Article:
Every corn kernel results from a flower on an ear of corn, Gallie explained. Initially the ear produces a pair of flowers for every kernel. But then one of the sister flowers undergoes abortion, resulting in one flower for each kernel. Gallie's research group has developed technology that essentially rescues the aborted flower, resulting in two kernels that are fused together. "Despite the fusion, the kernels are not bigger," Gallie said. "It's basically the same corn, except that it is protein-rich and starch-poor - something that, if applied to sweet corn, would appeal to a large number of weight-conscious people in this country who are interested in low-carb diets and who normally avoid corn in their diets."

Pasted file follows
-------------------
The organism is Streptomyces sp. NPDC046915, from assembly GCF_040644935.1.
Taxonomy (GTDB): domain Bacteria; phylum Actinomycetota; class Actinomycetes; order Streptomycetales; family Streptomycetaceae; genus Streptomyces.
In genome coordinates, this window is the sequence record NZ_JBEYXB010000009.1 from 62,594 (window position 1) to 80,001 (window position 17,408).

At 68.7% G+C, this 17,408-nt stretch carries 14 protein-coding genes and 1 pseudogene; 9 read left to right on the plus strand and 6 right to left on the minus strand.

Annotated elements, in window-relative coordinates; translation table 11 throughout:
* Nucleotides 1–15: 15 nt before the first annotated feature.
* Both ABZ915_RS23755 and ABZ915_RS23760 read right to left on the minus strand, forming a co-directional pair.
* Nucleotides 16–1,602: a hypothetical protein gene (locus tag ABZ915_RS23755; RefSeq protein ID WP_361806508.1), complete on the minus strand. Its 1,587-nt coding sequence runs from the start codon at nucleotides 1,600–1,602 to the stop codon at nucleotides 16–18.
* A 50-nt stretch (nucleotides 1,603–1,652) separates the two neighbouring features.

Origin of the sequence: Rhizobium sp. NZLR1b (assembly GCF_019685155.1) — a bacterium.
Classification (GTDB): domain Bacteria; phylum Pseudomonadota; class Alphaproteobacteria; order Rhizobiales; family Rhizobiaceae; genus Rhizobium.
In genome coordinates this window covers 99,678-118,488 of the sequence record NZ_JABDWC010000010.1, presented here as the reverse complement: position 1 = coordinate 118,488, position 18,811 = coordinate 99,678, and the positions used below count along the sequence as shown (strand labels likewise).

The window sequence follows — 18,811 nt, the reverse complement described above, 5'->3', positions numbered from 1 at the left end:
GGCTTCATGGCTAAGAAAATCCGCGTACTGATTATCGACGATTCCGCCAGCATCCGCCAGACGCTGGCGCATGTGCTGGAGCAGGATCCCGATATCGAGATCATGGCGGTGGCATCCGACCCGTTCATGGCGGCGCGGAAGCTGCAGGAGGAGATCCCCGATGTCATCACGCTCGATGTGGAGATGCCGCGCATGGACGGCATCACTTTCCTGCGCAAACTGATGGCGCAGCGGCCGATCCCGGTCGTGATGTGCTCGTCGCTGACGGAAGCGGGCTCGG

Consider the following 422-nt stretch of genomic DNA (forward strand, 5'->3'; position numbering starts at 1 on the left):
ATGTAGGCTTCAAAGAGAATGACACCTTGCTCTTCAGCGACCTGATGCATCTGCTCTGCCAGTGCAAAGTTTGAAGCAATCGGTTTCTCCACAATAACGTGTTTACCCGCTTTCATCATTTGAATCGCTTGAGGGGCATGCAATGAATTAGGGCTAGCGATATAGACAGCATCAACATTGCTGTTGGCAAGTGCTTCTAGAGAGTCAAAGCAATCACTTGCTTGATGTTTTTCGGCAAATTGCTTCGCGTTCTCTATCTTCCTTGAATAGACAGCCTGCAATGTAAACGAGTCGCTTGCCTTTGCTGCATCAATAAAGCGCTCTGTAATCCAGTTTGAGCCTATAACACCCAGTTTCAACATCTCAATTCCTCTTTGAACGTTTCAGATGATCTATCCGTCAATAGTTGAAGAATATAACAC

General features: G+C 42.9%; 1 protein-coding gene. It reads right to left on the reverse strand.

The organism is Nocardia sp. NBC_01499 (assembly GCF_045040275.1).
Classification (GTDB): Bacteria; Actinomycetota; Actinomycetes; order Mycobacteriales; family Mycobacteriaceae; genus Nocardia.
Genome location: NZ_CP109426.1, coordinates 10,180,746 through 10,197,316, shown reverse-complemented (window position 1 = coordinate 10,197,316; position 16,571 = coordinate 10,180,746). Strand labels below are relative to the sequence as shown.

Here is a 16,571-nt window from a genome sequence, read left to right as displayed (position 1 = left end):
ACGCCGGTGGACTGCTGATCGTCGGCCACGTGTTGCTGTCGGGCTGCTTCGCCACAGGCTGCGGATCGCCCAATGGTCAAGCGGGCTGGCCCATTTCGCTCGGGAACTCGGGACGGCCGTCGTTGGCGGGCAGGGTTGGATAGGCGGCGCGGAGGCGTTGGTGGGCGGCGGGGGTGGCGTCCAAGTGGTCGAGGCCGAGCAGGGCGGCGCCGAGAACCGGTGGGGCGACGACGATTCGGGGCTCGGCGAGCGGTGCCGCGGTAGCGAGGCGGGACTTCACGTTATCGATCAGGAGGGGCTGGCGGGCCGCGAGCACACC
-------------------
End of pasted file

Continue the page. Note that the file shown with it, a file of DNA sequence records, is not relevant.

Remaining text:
Gallie and his colleagues published their work last year in The Plant Journal. Though their research focused on feed corn, the technology can easily be applied to sweet corn, a sugar-rich mutant strain of regular corn.